I just compiled the source code of jdk1.7.0-51 in windows7, got 45 errors "error: cannot find symbol." It seems the package (sun.awt.*) is needed, however does not locate by default in the jdk source code. – rekinyz Aug 1 '14 at 13:47
  • 1
    @subburoyal perhaps your filelist.txt was not generated correctly. The message says about a flag: D:\etr\java\java which I can only imagine that it finds it inside that file. I would open and examine the file to check if the source paths in there are correct. You might also want to remove any double quotes in all paths. Other than that I can't help much. – c.s. Dec 8 '16 at 10:57

c-s's jre\lib\endorsed solution is great. Easier to build is with Eclipse: create a Java project, put javax*, java* into src and let Eclipse compile. Then export the jar.

  • 1
    I can confirm this works, except that I built the jar using Intellij Idea. Simply put the jar in $jdk/jre/lib/endorsed and voila you can debug normally! – dgtc Jul 28 '14 at 14:48
  • 1
    This worked for me in Netbeans as well. I did: 1. create a new empty project 2. copy the source files I wanted in to a new folder inside the project directory 3. add this directory to project source files 4. clean and build 5. copy the jar from the dist directory to the endorsed directory. Worked like a charm. – Radiodef Jun 12 '15 at 16:25
  • This is not an answer by itself; it should be a comment or edit to the accepted answer. – E-Riz Mar 8 '16 at 15:16
  • I was always having errors with javac (recompiling rt of jdk1.8), but it worked flawlessly in Eclipse. Thanks! – qwertzguy Jul 7 '16 at 23:29

This article http://www.thejavageek.com/2016/04/03/debug-jdk-source-code/ describe the same but in simple and nice way. You do stuff(compile,make jar) by using eclipse only.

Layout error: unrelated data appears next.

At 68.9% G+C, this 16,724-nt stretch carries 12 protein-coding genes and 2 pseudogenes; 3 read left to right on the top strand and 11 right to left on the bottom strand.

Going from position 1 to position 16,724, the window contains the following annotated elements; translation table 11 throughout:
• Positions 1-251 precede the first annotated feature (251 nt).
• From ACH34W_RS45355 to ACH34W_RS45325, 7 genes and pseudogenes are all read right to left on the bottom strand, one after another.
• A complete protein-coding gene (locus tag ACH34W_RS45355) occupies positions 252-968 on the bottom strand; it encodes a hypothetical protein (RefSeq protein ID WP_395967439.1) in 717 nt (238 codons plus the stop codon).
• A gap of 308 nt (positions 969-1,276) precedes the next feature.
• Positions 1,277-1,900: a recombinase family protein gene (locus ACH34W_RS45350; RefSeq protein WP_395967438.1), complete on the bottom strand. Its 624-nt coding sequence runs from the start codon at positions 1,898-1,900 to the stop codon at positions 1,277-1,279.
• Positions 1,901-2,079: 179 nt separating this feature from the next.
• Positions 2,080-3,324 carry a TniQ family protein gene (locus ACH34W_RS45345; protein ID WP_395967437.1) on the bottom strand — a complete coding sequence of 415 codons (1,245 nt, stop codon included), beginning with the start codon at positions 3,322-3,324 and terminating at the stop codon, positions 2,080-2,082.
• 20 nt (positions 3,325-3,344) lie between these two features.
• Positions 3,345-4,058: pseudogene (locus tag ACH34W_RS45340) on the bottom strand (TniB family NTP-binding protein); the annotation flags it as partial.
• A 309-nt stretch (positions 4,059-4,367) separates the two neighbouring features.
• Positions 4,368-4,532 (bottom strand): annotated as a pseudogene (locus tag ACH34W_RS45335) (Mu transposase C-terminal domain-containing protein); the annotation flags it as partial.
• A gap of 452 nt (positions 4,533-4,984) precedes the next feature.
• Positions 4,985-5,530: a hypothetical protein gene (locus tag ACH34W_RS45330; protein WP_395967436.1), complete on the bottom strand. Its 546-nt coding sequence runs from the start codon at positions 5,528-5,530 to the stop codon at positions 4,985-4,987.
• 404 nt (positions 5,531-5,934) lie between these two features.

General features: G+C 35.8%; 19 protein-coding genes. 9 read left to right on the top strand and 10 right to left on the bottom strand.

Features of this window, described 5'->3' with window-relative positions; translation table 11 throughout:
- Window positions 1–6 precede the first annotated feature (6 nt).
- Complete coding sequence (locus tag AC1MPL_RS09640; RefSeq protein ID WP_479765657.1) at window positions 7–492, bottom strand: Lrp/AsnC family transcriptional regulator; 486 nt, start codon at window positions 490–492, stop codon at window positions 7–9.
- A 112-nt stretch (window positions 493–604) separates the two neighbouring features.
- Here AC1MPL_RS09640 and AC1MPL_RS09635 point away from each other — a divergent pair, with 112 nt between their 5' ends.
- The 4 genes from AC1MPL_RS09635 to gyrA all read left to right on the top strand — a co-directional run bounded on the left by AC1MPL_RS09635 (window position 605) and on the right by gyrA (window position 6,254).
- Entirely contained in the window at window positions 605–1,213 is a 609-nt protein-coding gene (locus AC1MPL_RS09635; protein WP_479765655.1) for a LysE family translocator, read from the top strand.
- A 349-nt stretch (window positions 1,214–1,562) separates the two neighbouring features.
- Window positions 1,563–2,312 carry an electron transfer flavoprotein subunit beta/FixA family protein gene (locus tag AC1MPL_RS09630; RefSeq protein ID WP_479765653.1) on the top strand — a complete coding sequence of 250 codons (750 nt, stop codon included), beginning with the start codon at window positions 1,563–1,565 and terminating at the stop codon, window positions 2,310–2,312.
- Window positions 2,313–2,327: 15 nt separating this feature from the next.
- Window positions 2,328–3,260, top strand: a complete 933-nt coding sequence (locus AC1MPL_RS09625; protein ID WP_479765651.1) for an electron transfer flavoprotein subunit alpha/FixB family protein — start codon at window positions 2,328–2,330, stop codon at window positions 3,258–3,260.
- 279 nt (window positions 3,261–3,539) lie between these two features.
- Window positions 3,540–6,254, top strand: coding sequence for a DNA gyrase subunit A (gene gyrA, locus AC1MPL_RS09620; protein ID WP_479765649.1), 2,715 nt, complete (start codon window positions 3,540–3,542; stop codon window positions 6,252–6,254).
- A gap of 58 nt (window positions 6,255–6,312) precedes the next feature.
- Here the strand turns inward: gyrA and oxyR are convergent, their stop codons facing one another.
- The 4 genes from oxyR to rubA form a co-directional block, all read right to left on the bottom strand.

Just so you know, the endorsed override mechanism is deprecated and will be removed in a future release (http://docs.oracle.com/javase/8/docs/technotes/guides/standards/).

Use this pom.xml to get JDK 1.8.0_111 sources with debug information:

<project>

  <modelVersion>4.0.0</modelVersion>
  <name>JDK sources with debug information</name>

  <groupId>ex.jdk.debug</groupId>
  <artifactId>jdk-debug-sources</artifactId>
  <version>1.8.0_111</version>

  <properties>
    <project.build.sourceEncoding>UTF-8</project.build.sourceEncoding>
  </properties>

  <dependencies>
    <dependency>
      <groupId>com.oracle</groupId>
      <artifactId>jdk-rt</artifactId>
      <version>1.8.0_111</version>
    </dependency>
  </dependencies>

  <build>
    <plugins>

      <plugin>
        <groupId>org.apache.maven.plugins</groupId>
        <artifactId>maven-compiler-plugin</artifactId>
        <version>3.6.0</version>
        <configuration>
          <debug>true</debug>
          <debuglevel>lines,vars,source</debuglevel>
          <source>1.8</source>
          <target>1.8</target>
          <excludes>
            <exclude>com/sun/java/swing/**</exclude>
            <exclude>com/sun/source/util/**</exclude>
          </excludes>
        </configuration>
      </plugin>

    </plugins>
  </build>

 </project>

You'll have to do a manual install of the original rt.jar to be able to run mvn clean install

mvn install:install-file -Dfile=rt.jar -DgroupId=com.oracle -DartifactId=jdk-rt -Dversion=1.8.0_111 -Dpackaging=jar

The rt.jar I copied to the endorsed directory is the original rt.jar but with the original classes replaced by my newly generated classes.

In case anybody needs this with tomcat. You need to set up the VM argument Djava.endorsed.dirs and put your compiled jdk jar in it. You can do this c-s's solution or exported with eclipse(all the Java Compiler ClassFile Generation used by de debugger must be active)

Go to Run Configurations > Arguments > VM arguments

Djava.endorsed.dirs="/your/folder/apache-tomcat-xxx/endorsed"